Despite an ever-changing terrorism risk insurance market, businesses from every industry sector continue to purchase coverage—more than 60 percent of organizations surveyed by Marsh bought coverage in 2009.
Terrorism insurance and associated risk management strategies are dynamic and complex issues, with many interdependent factors contributing to managing the risk. Foreign relations, the effectiveness of homeland defense, and the ambiguous nature of the risk make terrorism losses extremely challenging to predict and quantify. It is difficult for insurers to effectively price and reserve capacity for their otential exposure to catastrophic terrorism losses.
U.S. insurers are backed by the commitment of the United States federal government to provide reinsurance relief to help them manage the ongoing risk of terrorism. In 2007, President Bush signed the Terrorism Risk Insurance Program Reauthorization Act of 2007 (TRIPRA), extending the program through December 31, 2014. The original legislation — the Terrorism Risk Insurance Act of 2002 (TRIA) — was a direct response to the attacks of September 11, 2001, and part of a concerted effort to keep the American economy strong.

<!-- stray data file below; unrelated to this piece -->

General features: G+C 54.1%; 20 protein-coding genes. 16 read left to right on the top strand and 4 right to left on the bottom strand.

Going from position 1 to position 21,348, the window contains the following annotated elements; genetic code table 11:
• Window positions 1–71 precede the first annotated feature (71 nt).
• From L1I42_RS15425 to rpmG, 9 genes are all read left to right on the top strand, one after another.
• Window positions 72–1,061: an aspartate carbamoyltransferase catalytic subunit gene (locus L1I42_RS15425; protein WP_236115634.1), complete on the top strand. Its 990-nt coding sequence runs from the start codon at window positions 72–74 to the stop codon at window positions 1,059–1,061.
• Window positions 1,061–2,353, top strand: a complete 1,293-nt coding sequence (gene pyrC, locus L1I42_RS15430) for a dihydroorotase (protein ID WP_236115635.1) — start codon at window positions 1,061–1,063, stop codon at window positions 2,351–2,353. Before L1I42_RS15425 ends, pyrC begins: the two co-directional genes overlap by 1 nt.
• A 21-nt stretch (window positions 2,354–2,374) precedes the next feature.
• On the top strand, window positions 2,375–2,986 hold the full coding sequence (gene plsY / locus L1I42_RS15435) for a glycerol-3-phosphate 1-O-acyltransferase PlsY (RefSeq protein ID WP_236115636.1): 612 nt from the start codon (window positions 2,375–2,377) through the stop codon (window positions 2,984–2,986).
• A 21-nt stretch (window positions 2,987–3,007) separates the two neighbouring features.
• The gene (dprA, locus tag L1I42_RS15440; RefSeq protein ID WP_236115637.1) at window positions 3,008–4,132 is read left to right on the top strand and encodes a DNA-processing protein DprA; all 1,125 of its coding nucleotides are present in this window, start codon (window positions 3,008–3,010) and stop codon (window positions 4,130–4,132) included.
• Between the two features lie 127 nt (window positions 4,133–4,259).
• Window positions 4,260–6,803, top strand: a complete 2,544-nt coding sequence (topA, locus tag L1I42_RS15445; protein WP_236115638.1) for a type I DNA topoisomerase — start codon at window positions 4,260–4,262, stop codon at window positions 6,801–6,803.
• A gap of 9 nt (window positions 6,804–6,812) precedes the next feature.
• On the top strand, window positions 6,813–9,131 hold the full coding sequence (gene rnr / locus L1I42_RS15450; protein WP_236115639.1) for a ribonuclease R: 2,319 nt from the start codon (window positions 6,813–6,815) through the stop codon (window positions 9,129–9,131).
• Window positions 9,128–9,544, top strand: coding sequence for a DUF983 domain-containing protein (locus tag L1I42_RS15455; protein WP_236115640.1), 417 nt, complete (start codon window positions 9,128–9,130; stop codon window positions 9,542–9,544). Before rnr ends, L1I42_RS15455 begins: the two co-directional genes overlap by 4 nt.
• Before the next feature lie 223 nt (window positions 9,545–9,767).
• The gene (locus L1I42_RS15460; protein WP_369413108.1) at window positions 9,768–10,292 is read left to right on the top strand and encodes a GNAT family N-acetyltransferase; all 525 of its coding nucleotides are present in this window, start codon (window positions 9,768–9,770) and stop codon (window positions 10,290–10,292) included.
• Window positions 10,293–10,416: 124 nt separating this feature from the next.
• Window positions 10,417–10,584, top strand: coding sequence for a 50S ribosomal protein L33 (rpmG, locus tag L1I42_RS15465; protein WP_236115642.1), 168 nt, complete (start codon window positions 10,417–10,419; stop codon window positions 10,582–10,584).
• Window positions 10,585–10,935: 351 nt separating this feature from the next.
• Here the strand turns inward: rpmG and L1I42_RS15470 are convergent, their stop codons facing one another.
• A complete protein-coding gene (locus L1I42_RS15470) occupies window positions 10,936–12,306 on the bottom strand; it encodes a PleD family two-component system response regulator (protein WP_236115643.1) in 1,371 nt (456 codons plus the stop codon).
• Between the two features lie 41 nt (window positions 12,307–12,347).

Like the original legislation, the two extensions were intended as short-term solutions. Congress passed TRIPRA in part because the insurance industry had not amassed enough capital to insure catastrophic terrorism losses without a federal backstop.
Since the original legislation in 2002, the standalone terrorism market has grown and evolved and now offers a number of viable program solutions for companies in the United States and abroad to mitigate their terrorism risks.